He never received any negative feedback regarding the bill, King said, other than Roth’s testimony. The first critical comments that ever came to his attention were those he read in the Journal-World from Douglas County Sheriff’s Office officials concerning the bill’s effect on the county jail population, he said.
Roth said the bill passed out of the Senate and was sent to a House committee of Olathe Rep. Lance Kinzer, who left the Legislature in 2014. It died in Kinzer’s committee without making it to the House floor. It was salvaged when a conference committee of King and Kinzer’s committees attached it to another bill late in the 2014 legislative session, Roth said. Its passage received little public attention at that point.
Nothing in the law requires court systems to use the full 150 days, but as the deadline has expanded, the number of long pending cases has increased in Douglas County District Court. So, too, has the jail’s population.
According to statistics from the Douglas County Sheriff’s Office’s annual report, in 2013 — the year before the speedy trail change began — the average daily population of the Douglas County Jail was 138 people. That’s well below the 186-bed capacity.
That average increased to 171 in 2014 and to 194 in 2015. In 2016, the average daily population soared to 238. The jail’s average daily population has exceeded its number of beds every month since June 2015.
Statistics from the Kansas Judicial Branch — which oversees all the district courts in the state — show the number of cases taking more than a year to dispose of has grown.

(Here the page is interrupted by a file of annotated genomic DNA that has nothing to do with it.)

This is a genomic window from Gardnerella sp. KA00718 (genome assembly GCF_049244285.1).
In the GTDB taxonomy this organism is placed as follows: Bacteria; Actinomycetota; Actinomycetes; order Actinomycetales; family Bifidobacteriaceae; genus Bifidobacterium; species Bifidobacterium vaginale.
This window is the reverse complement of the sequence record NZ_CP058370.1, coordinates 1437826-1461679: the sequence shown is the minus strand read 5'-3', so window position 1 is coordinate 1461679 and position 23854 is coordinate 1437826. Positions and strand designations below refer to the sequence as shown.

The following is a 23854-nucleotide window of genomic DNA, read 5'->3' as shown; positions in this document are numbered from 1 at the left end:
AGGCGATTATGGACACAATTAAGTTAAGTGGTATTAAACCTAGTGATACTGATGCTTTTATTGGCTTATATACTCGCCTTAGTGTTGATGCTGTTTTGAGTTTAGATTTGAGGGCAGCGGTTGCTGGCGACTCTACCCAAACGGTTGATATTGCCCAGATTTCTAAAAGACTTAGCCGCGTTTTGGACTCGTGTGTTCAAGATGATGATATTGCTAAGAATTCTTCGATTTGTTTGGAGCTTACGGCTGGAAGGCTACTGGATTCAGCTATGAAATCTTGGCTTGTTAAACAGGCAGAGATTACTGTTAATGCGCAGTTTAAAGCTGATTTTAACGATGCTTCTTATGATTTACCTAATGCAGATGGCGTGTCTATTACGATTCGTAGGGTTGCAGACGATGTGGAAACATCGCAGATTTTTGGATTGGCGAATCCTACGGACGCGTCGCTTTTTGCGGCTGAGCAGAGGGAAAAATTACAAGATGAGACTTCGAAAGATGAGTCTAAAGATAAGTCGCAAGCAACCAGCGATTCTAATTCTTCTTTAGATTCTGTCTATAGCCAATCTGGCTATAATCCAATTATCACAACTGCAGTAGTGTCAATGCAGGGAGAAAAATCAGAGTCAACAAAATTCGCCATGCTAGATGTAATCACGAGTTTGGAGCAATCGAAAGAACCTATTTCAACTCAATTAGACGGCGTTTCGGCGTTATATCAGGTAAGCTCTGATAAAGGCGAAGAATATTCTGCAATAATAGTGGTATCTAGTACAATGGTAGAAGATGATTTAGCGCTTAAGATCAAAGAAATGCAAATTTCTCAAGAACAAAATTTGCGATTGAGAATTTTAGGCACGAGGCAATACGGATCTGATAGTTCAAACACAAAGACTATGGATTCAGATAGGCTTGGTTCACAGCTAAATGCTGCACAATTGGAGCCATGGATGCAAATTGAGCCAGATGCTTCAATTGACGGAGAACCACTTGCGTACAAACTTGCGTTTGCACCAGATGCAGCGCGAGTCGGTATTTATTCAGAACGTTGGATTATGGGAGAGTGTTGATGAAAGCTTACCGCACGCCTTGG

In fiscal year 2014, which ended June 30, 2014 — or just one day before the new speedy trial definitions became effective — there were 500 felony cases filed in Douglas County District Court. At the end of the year, of the felony cases still pending, 4.6 percent of them were filed more than 12 months earlier.
Fast forward to fiscal year 2017 and 590 felony cases were filed in Douglas County District Court. The percentage of felony cases pending for more than a year had grown to 12.8 percent. That marked the third consecutive year the percentage of felony cases pending for more than a year had increased.
Worth noting is that the number of felony cases filed in the county has grown two out of the last three years — totaling 538 in 2015, 625 in 2016 and 590 in 2017.
Undersheriff Bunting said those serving increased pretrial time in the county jail tend to be those awaiting trial on felony charges that take longer to prosecute.
Douglas County is not alone in having large numbers of felony cases. However, the statewide numbers show that Douglas County District Court does have one of the higher percentages of felony cases that are pending for more than a year.
Of the 31 judicial districts in the state, Douglas County District Court had the sixth highest percentage of felony cases that have been pending for more than year; however, Douglas County had the highest percentage among the five urban counties in the state. In several instances, Douglas County’s rate was significantly higher than many other urban counties. Here’s a look at the largest counties in the state:
• Shawnee County: 3.9 percent more than 12 months;
• Johnson County: 8.6 percent more than 12 months;
• Sedgwick County: 11 percent more than 12 months;
• Wyandotte County: 6.5 percent more than 12 months
County voters soon may be asked how much they want to spend, and raise their taxes, to address the jail issue. County commissioners later this month will consider putting on the ballot a half-cent sales tax increase to partially pay for a $44 million jail expansion.
Roth said she wishes state legislators would have been more thoughtful with the votes they took in 2014 to increase the speedy trial time. She takes no pleasure in being proven right.
“This happens all the time, where I go and say, ‘This is what is going to happen if you do this.’ They know it, and I know it, but they go ahead anyway,” she said.